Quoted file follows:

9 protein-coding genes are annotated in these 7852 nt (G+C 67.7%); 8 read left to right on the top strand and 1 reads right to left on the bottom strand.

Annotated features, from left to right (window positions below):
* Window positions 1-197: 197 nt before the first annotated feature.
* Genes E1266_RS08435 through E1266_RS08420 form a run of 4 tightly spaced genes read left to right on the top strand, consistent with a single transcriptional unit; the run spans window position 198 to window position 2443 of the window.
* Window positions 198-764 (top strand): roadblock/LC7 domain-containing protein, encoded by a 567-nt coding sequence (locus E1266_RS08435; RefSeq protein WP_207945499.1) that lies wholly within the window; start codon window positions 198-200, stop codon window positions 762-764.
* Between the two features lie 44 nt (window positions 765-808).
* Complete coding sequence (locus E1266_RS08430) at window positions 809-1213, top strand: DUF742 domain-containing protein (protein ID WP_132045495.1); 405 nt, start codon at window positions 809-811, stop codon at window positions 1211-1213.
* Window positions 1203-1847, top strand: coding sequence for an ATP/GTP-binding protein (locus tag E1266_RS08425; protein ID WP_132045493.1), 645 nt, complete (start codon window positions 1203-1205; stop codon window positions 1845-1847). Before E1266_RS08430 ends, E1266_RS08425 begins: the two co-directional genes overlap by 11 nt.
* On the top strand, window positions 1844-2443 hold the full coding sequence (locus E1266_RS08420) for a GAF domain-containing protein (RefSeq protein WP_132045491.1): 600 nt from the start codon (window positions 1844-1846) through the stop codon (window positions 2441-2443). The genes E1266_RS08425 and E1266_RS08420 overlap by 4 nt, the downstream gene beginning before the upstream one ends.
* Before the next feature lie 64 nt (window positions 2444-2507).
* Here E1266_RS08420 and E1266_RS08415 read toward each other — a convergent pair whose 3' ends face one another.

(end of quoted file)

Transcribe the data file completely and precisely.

9 protein-coding genes are annotated in these 7852 nt (G+C 67.7%); 8 read left to right on the top strand and 1 reads right to left on the bottom strand.

Annotated features, from left to right (window positions below):
* Window positions 1-197: 197 nt before the first annotated feature.
* Genes E1266_RS08435 through E1266_RS08420 form a run of 4 tightly spaced genes read left to right on the top strand, consistent with a single transcriptional unit; the run spans window position 198 to window position 2443 of the window.
* Window positions 198-764 (top strand): roadblock/LC7 domain-containing protein, encoded by a 567-nt coding sequence (locus E1266_RS08435; RefSeq protein WP_207945499.1) that lies wholly within the window; start codon window positions 198-200, stop codon window positions 762-764.
* Between the two features lie 44 nt (window positions 765-808).
* Complete coding sequence (locus E1266_RS08430) at window positions 809-1213, top strand: DUF742 domain-containing protein (protein ID WP_132045495.1); 405 nt, start codon at window positions 809-811, stop codon at window positions 1211-1213.
* Window positions 1203-1847, top strand: coding sequence for an ATP/GTP-binding protein (locus tag E1266_RS08425; protein ID WP_132045493.1), 645 nt, complete (start codon window positions 1203-1205; stop codon window positions 1845-1847). Before E1266_RS08430 ends, E1266_RS08425 begins: the two co-directional genes overlap by 11 nt.
* On the top strand, window positions 1844-2443 hold the full coding sequence (locus E1266_RS08420) for a GAF domain-containing protein (RefSeq protein WP_132045491.1): 600 nt from the start codon (window positions 1844-1846) through the stop codon (window positions 2441-2443). The genes E1266_RS08425 and E1266_RS08420 overlap by 4 nt, the downstream gene beginning before the upstream one ends.
* Before the next feature lie 64 nt (window positions 2444-2507).
* Here E1266_RS08420 and E1266_RS08415 read toward each other — a convergent pair whose 3' ends face one another.